Australia: Decision makers should take steps to minimise their risk of personal liability

In brief - Directors cannot avoid liability by relying on advice from experts or advisors

Directors and other decision makers should minimise their risk of personal liability by obtaining insurance, understanding the regulatory environment and being aware of their company's financial position.

Understand where you are at risk of personal liability

It is a reality of doing business that as a decision maker, you can be held personally liable for decisions you make every day.

There is a host of laws and regulations which impose personal liability on decision makers, whether they are sitting in large or small organisations, and whether in the public, private or not-for-profit sector.

If you are a decision maker, it is critical that you understand where you are at risk of personal liability and how to protect against it.

When can personal liability arise?

Personal liability can arise in a suite of different circumstances - through litigation, investigation by a government agency or under a range of Australian laws and regulations which impose direct and accessorial personal liability on directors and managers. That liability includes criminal liability (jail or a fine) as well as civil liability (payment of a penalty or damages).

But I don't make mistakes

Yes you do. People make mistakes. It's really that simple.

You make decisions every day which involve balancing commercial risks, understanding risks associated with compliance with legislative and regulatory requirements and maintaining good corporate governance. Your decisions can impact on your employees, creditors, shareholders, customers and suppliers. Your decisions can also come to the attention of a government agency or regulator with investigative powers.

A few examples:

  • If your company has shareholders or has raised funds from investors and things do not go to plan, you (and the company) might be subject to a claim from them.
  • If your company becomes insolvent or goes into administration or liquidation, you may face allegations that you breached your directors' duties or engaged in misleading conduct. You might face compulsory examination by ASIC, an investigation or litigation, or liability for the company's debts.
  • If an employee is injured at work, you and the company may face prosecution under work health and safety legislation.
  • If you or other directors are involved with an industry body along with competitors and you discuss pricing, market share, bids or what output will be available to buyers, you may be investigated by the Australian Competition and Consumer Commission for participation in a cartel and could face up to 10 years in jail or have to pay a hefty fine or penalty.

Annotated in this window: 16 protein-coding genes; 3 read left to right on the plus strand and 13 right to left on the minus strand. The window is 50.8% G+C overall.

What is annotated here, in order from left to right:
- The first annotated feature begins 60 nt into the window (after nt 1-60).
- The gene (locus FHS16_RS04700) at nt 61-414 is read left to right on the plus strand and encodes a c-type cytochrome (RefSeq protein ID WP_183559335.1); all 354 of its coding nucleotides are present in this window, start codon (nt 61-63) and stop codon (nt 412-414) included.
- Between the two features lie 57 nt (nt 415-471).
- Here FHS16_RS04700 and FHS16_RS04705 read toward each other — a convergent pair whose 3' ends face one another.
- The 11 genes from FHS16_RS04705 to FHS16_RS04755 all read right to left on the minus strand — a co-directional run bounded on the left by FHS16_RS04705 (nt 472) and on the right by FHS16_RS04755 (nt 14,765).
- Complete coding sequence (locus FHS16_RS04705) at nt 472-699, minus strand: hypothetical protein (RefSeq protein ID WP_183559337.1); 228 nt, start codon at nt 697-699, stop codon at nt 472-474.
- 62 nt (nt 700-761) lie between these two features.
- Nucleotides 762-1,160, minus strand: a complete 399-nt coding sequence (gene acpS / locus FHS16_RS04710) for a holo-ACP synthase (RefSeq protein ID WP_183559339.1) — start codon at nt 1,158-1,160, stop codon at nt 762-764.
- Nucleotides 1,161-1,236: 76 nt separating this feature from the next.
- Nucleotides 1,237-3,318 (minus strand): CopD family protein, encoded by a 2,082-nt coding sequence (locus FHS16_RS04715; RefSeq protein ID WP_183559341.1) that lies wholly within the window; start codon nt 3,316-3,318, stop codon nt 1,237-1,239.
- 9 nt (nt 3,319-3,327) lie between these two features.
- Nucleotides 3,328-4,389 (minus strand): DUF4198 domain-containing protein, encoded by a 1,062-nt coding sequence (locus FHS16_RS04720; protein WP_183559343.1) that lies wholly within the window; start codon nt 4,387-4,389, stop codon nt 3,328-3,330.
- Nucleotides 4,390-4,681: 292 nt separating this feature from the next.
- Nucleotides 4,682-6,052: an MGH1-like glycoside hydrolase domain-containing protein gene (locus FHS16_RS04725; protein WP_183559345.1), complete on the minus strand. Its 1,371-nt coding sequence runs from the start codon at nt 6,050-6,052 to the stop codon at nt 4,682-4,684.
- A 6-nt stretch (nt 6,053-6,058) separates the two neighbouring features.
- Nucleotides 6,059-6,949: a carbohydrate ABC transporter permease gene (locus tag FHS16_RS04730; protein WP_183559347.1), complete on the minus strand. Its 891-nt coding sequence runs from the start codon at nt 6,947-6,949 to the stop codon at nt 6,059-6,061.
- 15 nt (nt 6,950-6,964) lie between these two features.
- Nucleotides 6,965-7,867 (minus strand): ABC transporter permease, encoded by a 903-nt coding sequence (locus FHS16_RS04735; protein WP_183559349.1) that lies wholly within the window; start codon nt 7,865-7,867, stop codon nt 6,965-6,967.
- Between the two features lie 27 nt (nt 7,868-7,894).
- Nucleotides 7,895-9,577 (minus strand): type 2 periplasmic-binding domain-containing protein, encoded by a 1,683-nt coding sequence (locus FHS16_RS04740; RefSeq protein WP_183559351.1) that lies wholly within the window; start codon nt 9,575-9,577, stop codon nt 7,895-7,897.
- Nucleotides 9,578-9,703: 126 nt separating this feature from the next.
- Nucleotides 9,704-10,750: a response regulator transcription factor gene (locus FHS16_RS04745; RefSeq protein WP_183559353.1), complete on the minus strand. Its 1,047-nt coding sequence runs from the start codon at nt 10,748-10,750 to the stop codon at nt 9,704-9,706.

• If your company works with government or the public sector, you might be drawn into an anti-corruption investigation.

How can you protect yourself?

Get insurance

In some circumstances, your company might be able to indemnify you for personal liability which arises from your work. But in others, it will not be able to assist you. The financial assistance your company can give you is restricted by legislation and there are likely to be limits placed on it by your company constitution or in your director's indemnity agreement. You can fill the gap with directors and officers liability insurance (sometimes called management liability cover).

D&O insurance is an insurance policy which provides decision makers with cover for liabilities which might arise from their decisions and actions. This includes things like legal costs associated with investigations or litigation, fines or penalties which you may have to pay and expenses associated with reputational damage.

You should also make sure that your company has appropriate liability insurance, and if appropriate, professional indemnity cover.

Play by the rules

Understand the rules that govern what you do and how you do it. For example, make sure you are familiar with the regulatory environment, understand legislation that applies to you and if in doubt, ask questions or seek advice.

Understand your company and its business

You must understand your company's financial position and assess financial statements carefully. Make independent inquiries. Ask your financial controller questions. Form your own opinion of your company's financial capacity.

Use your own good judgement

Recent litigation such as Centro and James Hardie has made it clear that directors, including non-executive directors, cannot avoid liability by relying on advice from experts or advisers.

As a director there are some core responsibilities which you cannot delegate. Take advice, but also give your own attention to things. When you do delegate, make sure you delegate to someone reliable and competent.

In practical terms, this means that you need to evaluate critically and understand any reports you approve. Read board papers carefully and think analytically about any advice you receive. Ask questions.

Claire MacMillan
Risk review and management
CBP Lawyers

The content of this article is intended to provide a general guide to the subject matter. Specialist advice should be sought about your specific circumstances.

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